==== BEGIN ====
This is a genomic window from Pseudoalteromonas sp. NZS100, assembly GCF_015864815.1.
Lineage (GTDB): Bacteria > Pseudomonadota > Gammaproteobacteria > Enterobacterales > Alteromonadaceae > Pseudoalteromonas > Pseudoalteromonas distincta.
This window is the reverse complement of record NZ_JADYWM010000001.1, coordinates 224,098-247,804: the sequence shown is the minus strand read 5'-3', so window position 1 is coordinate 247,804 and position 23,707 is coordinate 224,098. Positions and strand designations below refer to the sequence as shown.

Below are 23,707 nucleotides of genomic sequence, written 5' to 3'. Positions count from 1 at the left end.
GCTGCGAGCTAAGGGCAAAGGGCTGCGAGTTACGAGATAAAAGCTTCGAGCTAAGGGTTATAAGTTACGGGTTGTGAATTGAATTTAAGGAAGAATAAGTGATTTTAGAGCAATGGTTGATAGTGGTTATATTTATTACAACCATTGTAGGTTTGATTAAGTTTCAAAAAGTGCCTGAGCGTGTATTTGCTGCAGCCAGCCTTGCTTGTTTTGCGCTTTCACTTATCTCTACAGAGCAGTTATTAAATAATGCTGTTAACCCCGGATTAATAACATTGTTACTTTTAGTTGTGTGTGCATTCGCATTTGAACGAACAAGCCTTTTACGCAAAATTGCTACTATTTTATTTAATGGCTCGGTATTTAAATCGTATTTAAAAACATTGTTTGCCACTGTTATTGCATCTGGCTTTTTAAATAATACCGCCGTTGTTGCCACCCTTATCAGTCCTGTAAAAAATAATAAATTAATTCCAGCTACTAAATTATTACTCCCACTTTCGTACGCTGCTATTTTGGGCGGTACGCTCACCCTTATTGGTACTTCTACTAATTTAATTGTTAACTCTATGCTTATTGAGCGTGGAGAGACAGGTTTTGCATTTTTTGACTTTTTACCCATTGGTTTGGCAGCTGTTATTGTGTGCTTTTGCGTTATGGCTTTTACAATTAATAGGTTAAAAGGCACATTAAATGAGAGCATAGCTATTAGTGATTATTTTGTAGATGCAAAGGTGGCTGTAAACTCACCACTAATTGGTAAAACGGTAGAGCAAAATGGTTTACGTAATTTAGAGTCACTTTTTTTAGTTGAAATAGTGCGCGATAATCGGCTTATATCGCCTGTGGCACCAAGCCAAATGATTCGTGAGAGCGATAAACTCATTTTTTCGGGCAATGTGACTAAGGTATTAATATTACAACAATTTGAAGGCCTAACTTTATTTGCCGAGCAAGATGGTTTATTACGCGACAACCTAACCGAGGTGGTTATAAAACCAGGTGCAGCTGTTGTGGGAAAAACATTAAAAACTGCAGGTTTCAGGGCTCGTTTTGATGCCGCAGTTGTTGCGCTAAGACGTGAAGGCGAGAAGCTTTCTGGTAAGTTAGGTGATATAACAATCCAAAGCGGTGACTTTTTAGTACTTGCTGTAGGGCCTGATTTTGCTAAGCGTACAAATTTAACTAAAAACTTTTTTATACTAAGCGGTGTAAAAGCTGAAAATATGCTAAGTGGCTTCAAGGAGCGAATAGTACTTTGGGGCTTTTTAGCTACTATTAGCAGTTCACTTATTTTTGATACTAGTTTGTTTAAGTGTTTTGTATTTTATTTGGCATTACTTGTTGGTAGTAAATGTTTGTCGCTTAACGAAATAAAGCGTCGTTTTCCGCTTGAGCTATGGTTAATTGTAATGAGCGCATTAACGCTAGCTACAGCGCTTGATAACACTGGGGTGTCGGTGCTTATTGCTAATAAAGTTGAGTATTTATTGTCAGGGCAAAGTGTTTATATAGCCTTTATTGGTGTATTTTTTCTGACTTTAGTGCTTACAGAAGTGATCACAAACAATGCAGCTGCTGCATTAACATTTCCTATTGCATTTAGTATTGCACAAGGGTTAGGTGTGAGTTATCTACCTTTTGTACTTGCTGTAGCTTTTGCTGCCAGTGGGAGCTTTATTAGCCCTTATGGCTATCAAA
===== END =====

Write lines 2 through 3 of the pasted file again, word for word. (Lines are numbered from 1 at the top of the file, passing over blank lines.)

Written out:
Lineage (GTDB): Bacteria > Pseudomonadota > Gammaproteobacteria > Enterobacterales > Alteromonadaceae > Pseudoalteromonas > Pseudoalteromonas distincta.
This window is the reverse complement of record NZ_JADYWM010000001.1, coordinates 224,098-247,804: the sequence shown is the minus strand read 5'-3', so window position 1 is coordinate 247,804 and position 23,707 is coordinate 224,098. Positions and strand designations below refer to the sequence as shown.